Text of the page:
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Entries in Grace Fox (2)

Tuesday
Jul022019

Only One Thing Matters

Grace Fox, a career missionary, knows much about the pressures of ministry, but she has learned to focus on God's purposes for each day. In this Spiritual Life UPGRADE, she encourages us to have a biblical perspective on how we invest our time for greater intimacy with the Lord.

"So many voices and genuine needs clamor for our attention," Grace says. "So much noise fills our physical and mental space. Our busy lives pull us a gazillion different directions but in truth, only one thing really matters."

Grace echoes a truth I (Dawn) struggled with for years. So much to do, so little time. And it didn't help that I was determined to do it all—many times without checking in with the Lord.

Grace continues . . . 

I’m a recovering A-type personality who totally “gets” Martha (Luke 10:38-42).

She thrives on purposeful work especially when it involves those she loves. The day Jesus and His disciples visit, she invests her total self in serving them.

Martha slaves in the kitchen while her sister Mary lounges in the living room. Mary sits at Jesus’ feet, listening to Him teach and hanging on every word.

This scenario reveals two sisters and two demonstrations of love for Jesus.

He acknowledges both, but commends only one: “There is really only one thing worth being concerned about. Mary has discovered it—and I won’t take it away from her” (Luke 10:42).

What’s the all-important “one thing” to which Jesus refers? Time spent in His presence listening to His voice.

I’ve been involved in career ministry for more than 25 years, and I’m still trying to master the one thing. My human bent wants to focus more on the OTHER thing—service.

In the process, I treat Jesus like a second-class citizen:

“Sorry! I’ll meet with You tomorrow, okay? Right now I need to work on my book about intimacy with You. You know all about deadlines, right?”

I suspect I’m not alone in my struggle to keep first things first.

In his book Secrets of the Vine, Bruce Wilkinson admits that, as a spiritual leader, he’d “become an expert at serving God, but somehow remained a novice at being His friend.”

The process happened slowly, unnoticed, as Wilkinson gained more competence in doing ministry.

  • Activity done for Jesus eventually replaced time spent with Jesus.
  • Listening to the voices of those pressuring him to do and be more replaced listening to the voice of the Shepherd.

Wilkinson lost his joy and his passion for Christ.

Change came when the truth dawned on him: “God didn’t want me to do more for Him. He wanted me to be more with Him.”

Spending time building relationship with Jesus—that’s the one thing that truly matters.

The depth of our intimacy with Him determines everything about us, including how we spend time and money, how we treat others, how we respond to disappointment and suffering, and whether or not our lives bear fruit.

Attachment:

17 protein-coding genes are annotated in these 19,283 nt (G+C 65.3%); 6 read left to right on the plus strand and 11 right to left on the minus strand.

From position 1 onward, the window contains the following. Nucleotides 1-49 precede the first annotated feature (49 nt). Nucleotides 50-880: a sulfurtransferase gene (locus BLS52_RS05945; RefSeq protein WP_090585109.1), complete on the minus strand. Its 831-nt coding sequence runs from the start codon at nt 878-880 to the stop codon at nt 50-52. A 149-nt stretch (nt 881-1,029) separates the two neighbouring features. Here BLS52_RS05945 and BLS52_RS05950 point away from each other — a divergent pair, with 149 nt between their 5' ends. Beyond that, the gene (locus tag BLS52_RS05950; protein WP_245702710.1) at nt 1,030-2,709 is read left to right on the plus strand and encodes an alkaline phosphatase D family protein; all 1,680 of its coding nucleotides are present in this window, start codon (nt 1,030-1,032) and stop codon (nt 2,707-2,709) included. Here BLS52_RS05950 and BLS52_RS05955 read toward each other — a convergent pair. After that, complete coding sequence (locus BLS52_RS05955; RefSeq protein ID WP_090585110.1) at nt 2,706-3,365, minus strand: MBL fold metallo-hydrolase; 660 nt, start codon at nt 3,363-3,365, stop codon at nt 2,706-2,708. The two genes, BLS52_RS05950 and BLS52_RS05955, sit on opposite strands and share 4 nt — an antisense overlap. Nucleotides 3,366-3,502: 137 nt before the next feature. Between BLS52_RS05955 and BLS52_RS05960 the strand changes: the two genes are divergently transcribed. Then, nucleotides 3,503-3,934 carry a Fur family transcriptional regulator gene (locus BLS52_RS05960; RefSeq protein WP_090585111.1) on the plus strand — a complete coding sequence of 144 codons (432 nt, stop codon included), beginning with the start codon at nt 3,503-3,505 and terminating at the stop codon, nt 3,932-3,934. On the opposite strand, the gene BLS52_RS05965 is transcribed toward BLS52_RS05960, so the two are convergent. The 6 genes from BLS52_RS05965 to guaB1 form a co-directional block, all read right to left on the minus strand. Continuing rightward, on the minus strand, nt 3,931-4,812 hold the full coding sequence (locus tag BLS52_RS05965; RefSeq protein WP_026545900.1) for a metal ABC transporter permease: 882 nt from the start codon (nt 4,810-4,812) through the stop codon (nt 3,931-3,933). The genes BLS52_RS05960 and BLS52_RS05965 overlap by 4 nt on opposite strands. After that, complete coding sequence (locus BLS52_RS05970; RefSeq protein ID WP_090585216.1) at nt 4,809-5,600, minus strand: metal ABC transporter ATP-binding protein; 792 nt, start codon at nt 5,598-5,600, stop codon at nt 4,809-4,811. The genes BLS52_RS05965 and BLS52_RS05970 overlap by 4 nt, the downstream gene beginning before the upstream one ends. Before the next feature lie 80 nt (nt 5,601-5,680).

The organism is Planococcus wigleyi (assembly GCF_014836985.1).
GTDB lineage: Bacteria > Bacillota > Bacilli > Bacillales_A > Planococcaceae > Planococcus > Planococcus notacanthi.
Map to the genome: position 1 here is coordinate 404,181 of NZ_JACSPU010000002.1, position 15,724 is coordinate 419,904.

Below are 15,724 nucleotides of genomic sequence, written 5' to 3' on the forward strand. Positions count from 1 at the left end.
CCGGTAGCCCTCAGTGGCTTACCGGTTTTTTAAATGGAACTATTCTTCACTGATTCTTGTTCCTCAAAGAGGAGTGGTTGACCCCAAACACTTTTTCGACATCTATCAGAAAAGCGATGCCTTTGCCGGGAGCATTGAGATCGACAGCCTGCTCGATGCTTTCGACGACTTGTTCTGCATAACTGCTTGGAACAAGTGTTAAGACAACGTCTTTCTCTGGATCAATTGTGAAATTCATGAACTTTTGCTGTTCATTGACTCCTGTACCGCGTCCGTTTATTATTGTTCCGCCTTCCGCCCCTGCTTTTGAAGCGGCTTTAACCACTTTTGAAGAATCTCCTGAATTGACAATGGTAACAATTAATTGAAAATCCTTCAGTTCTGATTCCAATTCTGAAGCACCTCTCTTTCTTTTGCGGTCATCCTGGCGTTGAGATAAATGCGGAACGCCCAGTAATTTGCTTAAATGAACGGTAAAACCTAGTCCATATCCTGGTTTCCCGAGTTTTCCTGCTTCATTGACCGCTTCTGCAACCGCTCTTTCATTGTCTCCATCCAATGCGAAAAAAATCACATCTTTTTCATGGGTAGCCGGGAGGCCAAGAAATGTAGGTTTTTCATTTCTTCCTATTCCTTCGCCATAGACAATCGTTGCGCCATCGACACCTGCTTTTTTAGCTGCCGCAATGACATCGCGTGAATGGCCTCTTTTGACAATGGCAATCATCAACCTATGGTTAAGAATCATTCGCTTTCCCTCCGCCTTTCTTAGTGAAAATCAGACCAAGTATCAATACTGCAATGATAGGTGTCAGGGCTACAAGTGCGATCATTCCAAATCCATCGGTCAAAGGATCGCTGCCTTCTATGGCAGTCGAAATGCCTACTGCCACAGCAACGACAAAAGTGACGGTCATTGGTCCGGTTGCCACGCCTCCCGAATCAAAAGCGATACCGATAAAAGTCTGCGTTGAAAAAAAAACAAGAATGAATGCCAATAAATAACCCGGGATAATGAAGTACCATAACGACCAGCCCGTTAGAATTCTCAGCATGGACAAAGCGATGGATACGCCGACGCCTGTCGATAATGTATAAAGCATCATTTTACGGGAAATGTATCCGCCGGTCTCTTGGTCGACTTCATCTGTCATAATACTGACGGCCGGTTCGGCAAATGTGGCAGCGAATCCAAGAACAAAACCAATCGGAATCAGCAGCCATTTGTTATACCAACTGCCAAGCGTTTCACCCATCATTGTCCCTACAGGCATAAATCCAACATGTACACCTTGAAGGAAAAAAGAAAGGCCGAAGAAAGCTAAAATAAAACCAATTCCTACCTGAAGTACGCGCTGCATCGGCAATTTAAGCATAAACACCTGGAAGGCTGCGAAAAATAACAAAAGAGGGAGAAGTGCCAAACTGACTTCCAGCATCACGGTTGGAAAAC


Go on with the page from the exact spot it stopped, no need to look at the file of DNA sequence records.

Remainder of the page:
So, in the midst of crazy busy lives, how do we give the “one thing” the priority it deserves?

Here are three practical suggestions:

1. Rise Early.

As a mom with three young kids, I realized that enjoying regular quiet time with Jesus meant rising early. Waiting until later guaranteed other tasks would take precedence. So, I asked God to wake me when He wanted to meet with me.

Without using an alarm clock, I woke bright-eyed at 5 o’clock the next morning and every morning afterwards.

A quiet house void of distractions provided the ideal environment to focus on the Word. I anticipated sweet fellowship, and God never let me down.

Perhaps you already have a well-established routine in the Word. If not, ask God to show you when He wants to meet. He’ll answer your prayer, I promise.

2. Pray Continually.

Invite Jesus into every part of your day, beginning the moment you wake—“Good morning, Lord. What wonderful things do You have planned for us today?”

Share joys and disappointments with Him, but invite Him into the mundane too.

I cleaned other people’s houses for several years. Someone asked me, “How can you tolerate doing brain-dead work?”

The question shocked me: I’d never considered my work in such terms. I prayed for my family as I scrubbed, and mundane became an act of worship.

3. Seek Silence.

The busyness and noise clamoring for our attention distract us from intimacy with Christ. Solitude and silence promote it because they free us to focus and listen.

Turn off the phone and ignore your computer for a few minutes each week (each day, if you have that luxury).

Sit in silence before the Lord with no agenda except to hear His voice.

Ask Him to speak to you and expect Him to answer. Journal what He says.

Only one thing really matters. Nothing feeds our soul like intimacy with Jesus.

What’s one action you can take to deepen your friendship with Him beginning today?

Grace Fox is a career missionary, international speaker, and author of nine books. She’s on the writing team for First 5, a daily Bible study app produced by Proverbs 31 Ministries. For more information about Grace, visit her website and blog.

Graphic adapted, courtesy of Marr Creative at Lightstock.

 

Thursday
Jan102019

Making Good on Good Intentions